Respectable growth in SA property

01 June 2017

South Africa’s property market had a good year in 2016, according to a recent global property report.

In the report, two South African cities ranked higher in terms of property value growth than wealthier global counterparts including Milan, Tokyo and Moscow.

 

In 92nd place out of 150 cities is Cape Town, which saw property values grow by 3.9% last year, topping major cities that include Paris and New York.

 

Johannesburg came in at number 109 with a steady 2.2% growth last year, which experts say is good, but still beneath the global 6.6% average, according to the 2017 Knight Frank Global Residential Cities Index.

 

The index looks at the property markets of 150 cities to determine the average increase in property values over 12 months.

“The lifestyle that Cape Town offers is exceptional and hard to beat for the sort of money you pay to live here,” CEO of Dogon Group Properties, Denise Dogon, said.

“With the way it (Cape Town) has developed in terms of restaurants and infrastructure and all the awards it has won, the report doesn’t surprise me. It’s also one of the safer cities as crime is generally confined to certain areas.”

 

Durban’s property ranking dropped into the bottom 10 worldwide with a negative growth of -5.1%, which Pam Golding CEO Andrew Golding says is an unfair generalisation.

 

“I think that Durban, like many of the cities on that list, has many pockets that are great performers, so to throw a blanket over a whole city isn’t really a great indicator. But, in fairness, the Western Cape has been outperforming everywhere else and in 2016 Joburg and Durban had certainly been lagging behind,” Golding says.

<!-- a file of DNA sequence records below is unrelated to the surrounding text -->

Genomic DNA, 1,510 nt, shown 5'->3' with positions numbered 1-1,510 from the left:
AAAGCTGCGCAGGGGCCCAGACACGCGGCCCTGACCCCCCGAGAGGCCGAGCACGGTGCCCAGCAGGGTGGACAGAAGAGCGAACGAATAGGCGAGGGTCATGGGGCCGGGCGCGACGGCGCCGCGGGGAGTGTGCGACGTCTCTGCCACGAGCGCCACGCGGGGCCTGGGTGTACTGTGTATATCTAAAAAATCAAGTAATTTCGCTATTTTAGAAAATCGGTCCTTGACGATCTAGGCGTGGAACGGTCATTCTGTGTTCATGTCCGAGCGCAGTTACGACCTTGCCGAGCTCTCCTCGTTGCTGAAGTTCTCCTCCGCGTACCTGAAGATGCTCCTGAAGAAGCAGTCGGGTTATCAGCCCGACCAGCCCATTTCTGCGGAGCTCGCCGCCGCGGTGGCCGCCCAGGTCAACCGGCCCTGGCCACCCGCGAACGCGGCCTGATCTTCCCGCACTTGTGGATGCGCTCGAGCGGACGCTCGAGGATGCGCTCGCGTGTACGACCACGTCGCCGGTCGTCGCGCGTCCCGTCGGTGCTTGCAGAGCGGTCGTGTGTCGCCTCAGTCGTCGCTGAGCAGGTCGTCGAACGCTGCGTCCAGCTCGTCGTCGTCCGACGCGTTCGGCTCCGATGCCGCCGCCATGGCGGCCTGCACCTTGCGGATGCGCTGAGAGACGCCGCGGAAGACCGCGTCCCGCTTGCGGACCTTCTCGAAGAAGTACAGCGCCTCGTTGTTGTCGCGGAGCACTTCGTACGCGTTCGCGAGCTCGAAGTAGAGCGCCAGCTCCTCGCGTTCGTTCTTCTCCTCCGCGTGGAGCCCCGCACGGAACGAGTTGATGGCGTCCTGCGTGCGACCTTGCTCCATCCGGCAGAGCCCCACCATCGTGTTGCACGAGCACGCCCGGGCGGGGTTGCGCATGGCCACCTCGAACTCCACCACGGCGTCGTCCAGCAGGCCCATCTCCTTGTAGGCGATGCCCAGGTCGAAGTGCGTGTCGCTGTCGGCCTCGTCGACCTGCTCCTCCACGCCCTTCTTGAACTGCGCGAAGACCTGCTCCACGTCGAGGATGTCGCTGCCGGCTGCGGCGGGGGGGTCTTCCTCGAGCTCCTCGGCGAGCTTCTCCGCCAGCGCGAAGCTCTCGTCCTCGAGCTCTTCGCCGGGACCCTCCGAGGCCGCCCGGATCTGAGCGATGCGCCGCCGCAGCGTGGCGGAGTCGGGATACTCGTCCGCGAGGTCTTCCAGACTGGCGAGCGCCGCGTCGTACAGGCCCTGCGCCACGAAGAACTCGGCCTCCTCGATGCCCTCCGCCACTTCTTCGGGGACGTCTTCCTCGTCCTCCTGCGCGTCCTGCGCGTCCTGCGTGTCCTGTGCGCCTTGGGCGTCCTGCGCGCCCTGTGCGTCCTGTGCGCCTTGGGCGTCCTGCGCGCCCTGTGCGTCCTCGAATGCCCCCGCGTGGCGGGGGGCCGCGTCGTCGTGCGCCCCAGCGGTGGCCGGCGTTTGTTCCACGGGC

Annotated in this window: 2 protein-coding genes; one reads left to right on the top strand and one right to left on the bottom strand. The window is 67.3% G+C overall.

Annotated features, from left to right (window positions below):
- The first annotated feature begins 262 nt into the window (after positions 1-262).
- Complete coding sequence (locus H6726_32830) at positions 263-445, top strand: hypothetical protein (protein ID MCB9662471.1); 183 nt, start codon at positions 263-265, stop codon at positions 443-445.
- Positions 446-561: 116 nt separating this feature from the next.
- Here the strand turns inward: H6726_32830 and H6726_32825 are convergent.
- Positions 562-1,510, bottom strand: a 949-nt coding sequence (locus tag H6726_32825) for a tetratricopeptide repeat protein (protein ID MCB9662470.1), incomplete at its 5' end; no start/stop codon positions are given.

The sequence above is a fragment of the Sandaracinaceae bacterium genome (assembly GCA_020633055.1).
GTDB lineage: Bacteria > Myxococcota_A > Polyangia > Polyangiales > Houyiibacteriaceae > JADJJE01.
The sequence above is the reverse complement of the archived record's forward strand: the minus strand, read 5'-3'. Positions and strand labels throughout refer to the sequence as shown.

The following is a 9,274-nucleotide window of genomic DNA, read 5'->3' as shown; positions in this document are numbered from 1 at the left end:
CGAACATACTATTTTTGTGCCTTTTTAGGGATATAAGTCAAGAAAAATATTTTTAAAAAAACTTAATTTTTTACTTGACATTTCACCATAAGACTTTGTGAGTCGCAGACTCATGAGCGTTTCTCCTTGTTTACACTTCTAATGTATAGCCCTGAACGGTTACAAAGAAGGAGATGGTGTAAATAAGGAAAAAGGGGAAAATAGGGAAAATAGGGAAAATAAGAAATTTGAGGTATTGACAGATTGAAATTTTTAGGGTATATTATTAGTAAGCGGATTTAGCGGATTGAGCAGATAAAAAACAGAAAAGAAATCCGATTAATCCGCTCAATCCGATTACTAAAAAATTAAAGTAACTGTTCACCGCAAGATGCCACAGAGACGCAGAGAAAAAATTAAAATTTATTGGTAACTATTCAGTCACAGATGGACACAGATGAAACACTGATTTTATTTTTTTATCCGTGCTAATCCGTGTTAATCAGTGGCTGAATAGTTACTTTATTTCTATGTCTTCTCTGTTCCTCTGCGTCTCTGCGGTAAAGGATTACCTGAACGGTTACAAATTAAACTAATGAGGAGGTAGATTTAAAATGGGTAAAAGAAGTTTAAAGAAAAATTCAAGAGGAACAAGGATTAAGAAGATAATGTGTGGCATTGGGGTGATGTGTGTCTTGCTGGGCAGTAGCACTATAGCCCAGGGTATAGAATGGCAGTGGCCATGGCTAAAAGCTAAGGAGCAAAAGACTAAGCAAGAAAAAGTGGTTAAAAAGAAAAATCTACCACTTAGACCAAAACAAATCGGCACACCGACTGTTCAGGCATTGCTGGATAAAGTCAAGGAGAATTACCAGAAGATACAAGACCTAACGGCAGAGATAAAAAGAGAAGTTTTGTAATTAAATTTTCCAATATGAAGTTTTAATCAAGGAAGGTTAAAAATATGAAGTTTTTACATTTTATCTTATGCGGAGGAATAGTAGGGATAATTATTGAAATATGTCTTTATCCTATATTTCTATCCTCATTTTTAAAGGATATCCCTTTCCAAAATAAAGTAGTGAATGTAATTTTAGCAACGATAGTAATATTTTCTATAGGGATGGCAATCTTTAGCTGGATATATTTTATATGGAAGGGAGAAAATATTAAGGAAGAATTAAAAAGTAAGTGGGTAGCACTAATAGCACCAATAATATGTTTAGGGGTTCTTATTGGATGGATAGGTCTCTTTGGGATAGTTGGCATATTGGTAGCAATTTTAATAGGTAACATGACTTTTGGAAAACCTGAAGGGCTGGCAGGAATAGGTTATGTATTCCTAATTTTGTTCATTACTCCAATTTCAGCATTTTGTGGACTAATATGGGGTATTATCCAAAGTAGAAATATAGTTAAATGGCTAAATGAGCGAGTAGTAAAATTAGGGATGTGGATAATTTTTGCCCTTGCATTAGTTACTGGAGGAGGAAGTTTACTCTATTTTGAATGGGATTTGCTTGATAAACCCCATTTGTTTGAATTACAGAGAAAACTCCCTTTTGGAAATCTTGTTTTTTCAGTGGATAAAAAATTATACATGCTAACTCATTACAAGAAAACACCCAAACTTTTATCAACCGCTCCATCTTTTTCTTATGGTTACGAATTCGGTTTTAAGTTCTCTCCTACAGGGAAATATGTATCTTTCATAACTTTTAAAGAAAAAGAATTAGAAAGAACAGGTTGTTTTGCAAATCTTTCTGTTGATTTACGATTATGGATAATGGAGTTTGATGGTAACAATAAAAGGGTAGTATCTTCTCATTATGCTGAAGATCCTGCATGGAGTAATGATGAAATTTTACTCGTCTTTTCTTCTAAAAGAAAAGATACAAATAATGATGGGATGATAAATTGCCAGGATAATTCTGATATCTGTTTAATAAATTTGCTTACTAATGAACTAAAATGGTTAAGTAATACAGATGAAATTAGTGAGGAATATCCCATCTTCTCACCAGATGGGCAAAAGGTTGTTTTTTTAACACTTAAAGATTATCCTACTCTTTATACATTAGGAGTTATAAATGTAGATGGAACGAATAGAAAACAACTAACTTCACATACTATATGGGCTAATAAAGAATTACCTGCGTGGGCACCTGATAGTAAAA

The reason was that Cape Town saw an above-normal migration of people owing to the perception of the lifestyle it offered. Another important factor was that it benefitted the most from foreigners who invested there. But all this might change after the recent economic downgrades.

 

“Our experience of what is happening in the market was before the downgrade. We have not been able to assess the market yet because March is a good month for the residential property industry and April is a slower month because of the holidays. By the end of May, we will have a much better picture,” Golding said.

 

He said property investors now needed to make wise choices.

Smaller factors such as the street where you lived could make a significant difference in the value of your investment. There was also an uptake in sectional title properties and a trend towards inner-city living.

Security demands were driving a section of the market significantly and first­ time owners were getting older, which was drastically affecting the rental market.